Pay it Forward

49 days down, 316 to go.

Dear Russell,
I want to thank you for saving me from my cranky self last Friday. You might not have realized it but the one word you said to me helped me get through the rest of the day. It gave me the pep in my step that I had a lost. So thank you. You are amazing.

The Orange Rhino

Day 45 sucked. You already know that. But what you don’t know is that it only mostly sucked, it didn’t completely suck. All thanks to Russell.

About 6 hours after my Day 45 morning meltdown, and about 2 hours after my afternoon meltdown because #1 and #2 came home from school, looked at me, and started up AGAIN, it was time to get all the boys out the door to take #3 to speech therapy. #3 and #4 had opted to shorten their naps (wasn’t that considerate?!) so I took advantage of the beautiful weather to walk to town instead of drive. I SO desperately needed the exercise and sunshine. I prayed that together the two would snap me back into a good mood; that they would snap me back to being a good, on the ball parent.

So I strapped one kid on my back in my Ergo baby carrier, buckled two in the double stroller and took the other one by the hand. And off we went for our mile walk to town. I felt rejuvenated as hoped and thought,

“I can do this. I can make it through Day 45. I feel MUCH better. Mental note. When struggling, get out and walk.”

Am I the only one who thinks positive things out loud and jinxes herself? UGH!

We arrived and within minutes of #3 heading off with his speech therapist, I immediately, thought “sh*t I CAN’T do this!” #4 was screaming again because he was hungry, but wouldn’t take his bottle. And #1 and #2 were whining because two of the boys in the waiting room had doughnuts and they did not. So they opted to show their dismay by climbing all over the chairs, rolling around on the floor, not listening and reminding me every 30 seconds that they did not have doughnuts. It was AWESOME, mostly because there were three other moms watching me (judging me?) as I struggled to keep my composure.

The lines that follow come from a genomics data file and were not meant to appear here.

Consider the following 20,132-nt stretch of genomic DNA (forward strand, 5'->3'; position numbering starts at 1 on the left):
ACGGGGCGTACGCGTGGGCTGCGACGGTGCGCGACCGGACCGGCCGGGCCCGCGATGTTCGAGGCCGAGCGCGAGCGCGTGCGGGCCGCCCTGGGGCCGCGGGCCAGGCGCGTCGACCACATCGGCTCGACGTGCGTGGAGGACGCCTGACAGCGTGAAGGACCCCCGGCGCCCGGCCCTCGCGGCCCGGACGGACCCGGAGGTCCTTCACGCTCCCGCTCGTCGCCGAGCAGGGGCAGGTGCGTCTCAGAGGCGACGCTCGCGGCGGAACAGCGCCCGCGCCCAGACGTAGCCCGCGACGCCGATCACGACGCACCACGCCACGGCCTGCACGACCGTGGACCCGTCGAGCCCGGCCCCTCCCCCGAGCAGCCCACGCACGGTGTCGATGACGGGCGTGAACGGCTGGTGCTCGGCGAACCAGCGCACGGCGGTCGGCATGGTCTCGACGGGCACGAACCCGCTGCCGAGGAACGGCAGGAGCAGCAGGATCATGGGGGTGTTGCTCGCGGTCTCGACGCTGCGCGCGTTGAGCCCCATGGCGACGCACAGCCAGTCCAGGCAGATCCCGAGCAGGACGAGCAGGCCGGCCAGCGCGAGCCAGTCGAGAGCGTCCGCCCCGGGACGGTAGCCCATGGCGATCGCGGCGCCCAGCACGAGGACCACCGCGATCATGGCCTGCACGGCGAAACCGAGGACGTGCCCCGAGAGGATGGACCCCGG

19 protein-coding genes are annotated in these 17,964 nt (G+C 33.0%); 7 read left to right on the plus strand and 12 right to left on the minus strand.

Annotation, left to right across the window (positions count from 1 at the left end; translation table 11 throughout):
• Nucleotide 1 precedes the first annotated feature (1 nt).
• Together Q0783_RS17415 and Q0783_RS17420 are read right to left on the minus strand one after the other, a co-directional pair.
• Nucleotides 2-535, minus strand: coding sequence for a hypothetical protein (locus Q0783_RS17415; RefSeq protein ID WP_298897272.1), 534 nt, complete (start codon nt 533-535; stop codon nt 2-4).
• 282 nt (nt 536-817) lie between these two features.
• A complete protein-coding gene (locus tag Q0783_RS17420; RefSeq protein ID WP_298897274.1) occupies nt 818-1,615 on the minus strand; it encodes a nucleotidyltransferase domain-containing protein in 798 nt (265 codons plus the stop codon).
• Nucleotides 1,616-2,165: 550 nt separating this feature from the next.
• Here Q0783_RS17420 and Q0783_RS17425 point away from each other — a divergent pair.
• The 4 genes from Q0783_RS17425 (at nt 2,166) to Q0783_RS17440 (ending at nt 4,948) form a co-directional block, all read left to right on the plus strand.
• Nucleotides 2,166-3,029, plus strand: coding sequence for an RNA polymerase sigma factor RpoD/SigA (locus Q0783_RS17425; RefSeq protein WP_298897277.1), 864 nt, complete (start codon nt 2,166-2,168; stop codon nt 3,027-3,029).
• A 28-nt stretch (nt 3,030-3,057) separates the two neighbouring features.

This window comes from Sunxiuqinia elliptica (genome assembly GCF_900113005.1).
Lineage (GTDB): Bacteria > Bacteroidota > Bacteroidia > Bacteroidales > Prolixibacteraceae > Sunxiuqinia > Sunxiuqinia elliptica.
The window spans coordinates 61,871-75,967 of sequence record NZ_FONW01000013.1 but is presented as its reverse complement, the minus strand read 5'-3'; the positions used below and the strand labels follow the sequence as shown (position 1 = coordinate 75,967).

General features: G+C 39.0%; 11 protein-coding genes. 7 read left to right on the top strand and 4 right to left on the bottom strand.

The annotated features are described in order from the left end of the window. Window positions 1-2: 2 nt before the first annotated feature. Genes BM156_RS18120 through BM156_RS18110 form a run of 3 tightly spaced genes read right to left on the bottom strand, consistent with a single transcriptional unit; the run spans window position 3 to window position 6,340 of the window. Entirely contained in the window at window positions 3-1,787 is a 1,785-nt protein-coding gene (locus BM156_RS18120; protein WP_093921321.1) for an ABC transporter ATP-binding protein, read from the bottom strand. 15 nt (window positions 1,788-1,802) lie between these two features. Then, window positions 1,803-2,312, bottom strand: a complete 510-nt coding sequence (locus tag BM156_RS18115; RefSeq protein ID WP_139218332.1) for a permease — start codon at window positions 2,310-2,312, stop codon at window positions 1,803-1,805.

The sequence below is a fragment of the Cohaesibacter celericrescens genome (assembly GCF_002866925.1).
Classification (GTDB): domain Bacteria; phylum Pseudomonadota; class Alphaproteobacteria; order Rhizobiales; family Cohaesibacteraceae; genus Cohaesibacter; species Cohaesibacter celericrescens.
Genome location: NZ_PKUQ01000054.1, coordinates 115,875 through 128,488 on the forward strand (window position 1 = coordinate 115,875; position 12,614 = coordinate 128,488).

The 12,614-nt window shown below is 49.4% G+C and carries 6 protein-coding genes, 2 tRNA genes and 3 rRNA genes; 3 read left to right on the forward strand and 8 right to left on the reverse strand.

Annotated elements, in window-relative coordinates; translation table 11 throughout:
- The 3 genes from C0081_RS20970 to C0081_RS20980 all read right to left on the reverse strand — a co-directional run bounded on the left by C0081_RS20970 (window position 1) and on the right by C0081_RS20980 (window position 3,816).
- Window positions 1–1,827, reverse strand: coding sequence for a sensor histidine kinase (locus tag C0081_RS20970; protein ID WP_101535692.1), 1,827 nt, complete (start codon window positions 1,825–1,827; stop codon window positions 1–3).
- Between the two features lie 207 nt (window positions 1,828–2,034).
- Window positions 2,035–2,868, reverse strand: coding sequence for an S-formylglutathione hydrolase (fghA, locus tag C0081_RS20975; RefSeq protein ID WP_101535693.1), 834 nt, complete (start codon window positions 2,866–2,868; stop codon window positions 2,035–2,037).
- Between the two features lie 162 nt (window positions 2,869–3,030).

At last #3 returns. I couldn’t get out of there fast enough. I load everyone up and head for the door. As I maneuver myself and the stroller out, Russell, the office manager, stops me.  He takes one look at me. I clearly look frazzled. And overwhelmed. And probably pretty fragile too.

“I just want you to know that I think you are Amazing. You do an amazing job.”

Well, I certainly didn’t feel “Amazing” and I don’t like to think I am. But guess what, at that point, I said thank you and believed him. Because I needed to.  That one statement made my afternoon. It kept Day 45 alive. It gave me the confidence I needed. It filled my heart with happiness. Seriously.

Because how often as a mom do I feel unrecognized, unappreciated, and unsuccessful? OFTEN.
How often do I feel amazing? HARDLY EVER, if ever.